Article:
Rescue teams in eastern Alabama have resumed search operations a day after two tornadoes caused extensive damage to buildings and roads.
At least 23 people are known to have died in Lee County, some of them children, with the youngest believed to have been six years old.
There are fears that the death toll will rise. Dozens of people were hurt.
The sheriff of Lee County, Jay Jones, told local media that the devastation caused by the winds was “incredible”.
He said: “It looks like someone has taken a giant knife and scraped the ground. There are slabs where homes formally stood, debris everywhere… whole forested areas with trees are snapped and lying on the ground… a lot of devastation out there.”
Nearly 2,000 homes in the affected area are without power following the tornadoes.
A state-wide state of emergency is in operation, with resources from across the state pouring into the affected area. Drones with infrared capability are being used in an attempt to find survivors.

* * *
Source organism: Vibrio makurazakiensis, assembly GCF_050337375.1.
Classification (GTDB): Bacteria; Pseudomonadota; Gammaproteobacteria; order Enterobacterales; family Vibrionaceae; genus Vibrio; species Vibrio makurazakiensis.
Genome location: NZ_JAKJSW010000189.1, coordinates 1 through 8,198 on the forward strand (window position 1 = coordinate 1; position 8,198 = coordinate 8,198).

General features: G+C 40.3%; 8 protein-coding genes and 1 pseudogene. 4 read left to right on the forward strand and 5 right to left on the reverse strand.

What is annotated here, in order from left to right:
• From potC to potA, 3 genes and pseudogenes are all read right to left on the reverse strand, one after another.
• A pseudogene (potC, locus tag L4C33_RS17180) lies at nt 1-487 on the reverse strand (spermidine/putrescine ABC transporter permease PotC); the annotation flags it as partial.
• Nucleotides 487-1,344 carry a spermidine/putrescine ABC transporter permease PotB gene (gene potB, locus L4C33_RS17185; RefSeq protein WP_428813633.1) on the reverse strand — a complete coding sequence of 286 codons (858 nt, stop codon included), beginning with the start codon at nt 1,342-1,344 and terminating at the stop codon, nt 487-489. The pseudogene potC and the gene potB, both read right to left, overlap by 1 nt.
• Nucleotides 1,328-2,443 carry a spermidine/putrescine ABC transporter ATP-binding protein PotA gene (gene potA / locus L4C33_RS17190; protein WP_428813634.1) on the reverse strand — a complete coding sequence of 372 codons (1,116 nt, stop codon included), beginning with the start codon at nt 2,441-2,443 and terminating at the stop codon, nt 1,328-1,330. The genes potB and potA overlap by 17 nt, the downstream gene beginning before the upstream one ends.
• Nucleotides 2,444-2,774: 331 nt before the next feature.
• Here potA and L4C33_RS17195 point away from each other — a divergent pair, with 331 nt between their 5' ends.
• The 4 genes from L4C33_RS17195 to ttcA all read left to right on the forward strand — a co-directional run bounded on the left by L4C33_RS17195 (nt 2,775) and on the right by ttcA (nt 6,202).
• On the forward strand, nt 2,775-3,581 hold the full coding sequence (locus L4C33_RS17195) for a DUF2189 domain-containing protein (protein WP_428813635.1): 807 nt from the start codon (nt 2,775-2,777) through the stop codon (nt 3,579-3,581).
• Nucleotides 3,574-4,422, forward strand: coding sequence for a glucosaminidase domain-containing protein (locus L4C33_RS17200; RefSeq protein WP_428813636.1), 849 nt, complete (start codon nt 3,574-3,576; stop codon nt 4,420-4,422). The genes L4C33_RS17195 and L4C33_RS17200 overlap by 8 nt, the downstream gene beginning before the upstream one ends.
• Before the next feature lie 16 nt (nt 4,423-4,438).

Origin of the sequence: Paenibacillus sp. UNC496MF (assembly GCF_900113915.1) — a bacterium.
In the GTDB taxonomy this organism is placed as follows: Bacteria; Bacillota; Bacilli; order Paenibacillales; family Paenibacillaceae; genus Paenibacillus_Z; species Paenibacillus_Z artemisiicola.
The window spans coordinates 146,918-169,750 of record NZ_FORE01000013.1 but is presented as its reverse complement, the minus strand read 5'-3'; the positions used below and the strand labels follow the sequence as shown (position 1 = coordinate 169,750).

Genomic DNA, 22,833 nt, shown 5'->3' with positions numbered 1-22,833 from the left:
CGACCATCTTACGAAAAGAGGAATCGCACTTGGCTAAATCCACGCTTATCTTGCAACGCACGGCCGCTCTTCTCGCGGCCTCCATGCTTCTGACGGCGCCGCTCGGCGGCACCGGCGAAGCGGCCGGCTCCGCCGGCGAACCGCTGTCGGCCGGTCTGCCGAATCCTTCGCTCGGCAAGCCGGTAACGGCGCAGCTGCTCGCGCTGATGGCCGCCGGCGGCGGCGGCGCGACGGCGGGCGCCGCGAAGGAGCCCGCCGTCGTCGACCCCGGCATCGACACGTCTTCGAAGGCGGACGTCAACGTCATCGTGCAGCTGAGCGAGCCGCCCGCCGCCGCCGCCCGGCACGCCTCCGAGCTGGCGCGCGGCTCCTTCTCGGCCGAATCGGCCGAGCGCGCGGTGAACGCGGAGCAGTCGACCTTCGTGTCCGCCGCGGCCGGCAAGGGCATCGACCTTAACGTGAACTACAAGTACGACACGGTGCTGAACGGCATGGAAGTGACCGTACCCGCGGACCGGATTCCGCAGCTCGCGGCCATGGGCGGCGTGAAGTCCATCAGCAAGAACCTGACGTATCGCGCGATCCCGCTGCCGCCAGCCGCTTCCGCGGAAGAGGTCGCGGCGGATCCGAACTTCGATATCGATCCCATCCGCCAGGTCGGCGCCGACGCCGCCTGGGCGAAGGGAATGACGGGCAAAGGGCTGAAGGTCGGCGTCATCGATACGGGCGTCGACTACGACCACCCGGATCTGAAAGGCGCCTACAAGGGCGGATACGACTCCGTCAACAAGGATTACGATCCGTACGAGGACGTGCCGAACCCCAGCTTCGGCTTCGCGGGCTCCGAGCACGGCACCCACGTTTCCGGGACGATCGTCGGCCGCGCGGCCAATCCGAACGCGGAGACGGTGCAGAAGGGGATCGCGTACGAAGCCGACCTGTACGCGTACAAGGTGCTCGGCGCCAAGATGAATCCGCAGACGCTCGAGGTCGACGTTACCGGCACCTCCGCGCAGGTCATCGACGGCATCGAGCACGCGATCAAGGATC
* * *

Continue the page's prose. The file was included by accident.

Rescue efforts were halted overnight because of the dangers associated with searching in the dark.
The area around Beauregard, about 60 miles (95km) east of Alabama’s state capital Montgomery, appears to have borne the brunt.
The tornadoes there struck at about 14:00 (20:00 GMT) on Sunday, carving a path at least a half a mile wide and at least a mile long.
Footage of the aftermath shows snapped communications poles, roads littered with debris and wrecked houses.
The National Weather Service (NWS) made a classification of at least EF-3 – meaning winds of up to 165mph (266km/h).
Local resident Scott Fillmer said: “Everything just kind of went dark, when it was almost like night outside. And it’s that old cliché that it sounds like a freight train coming, well that’s what it sounded like.”
Residents of Smiths Station told local TV they had seen businesses destroyed there. A large bar called the Buck Wild Saloon had its roof torn off.
Tornado warnings were also issued for Georgia, Florida and South Carolina. Footage showed smashed buildings and snapped trees in Talbotton, about 80 miles south of Atlanta.
Tornadoes were also reported in Walton County and Cairo in northern Florida.
All of the deaths reported so far have been in Lee County. Authorities say they are still working to identify the victims and the injured. -BBC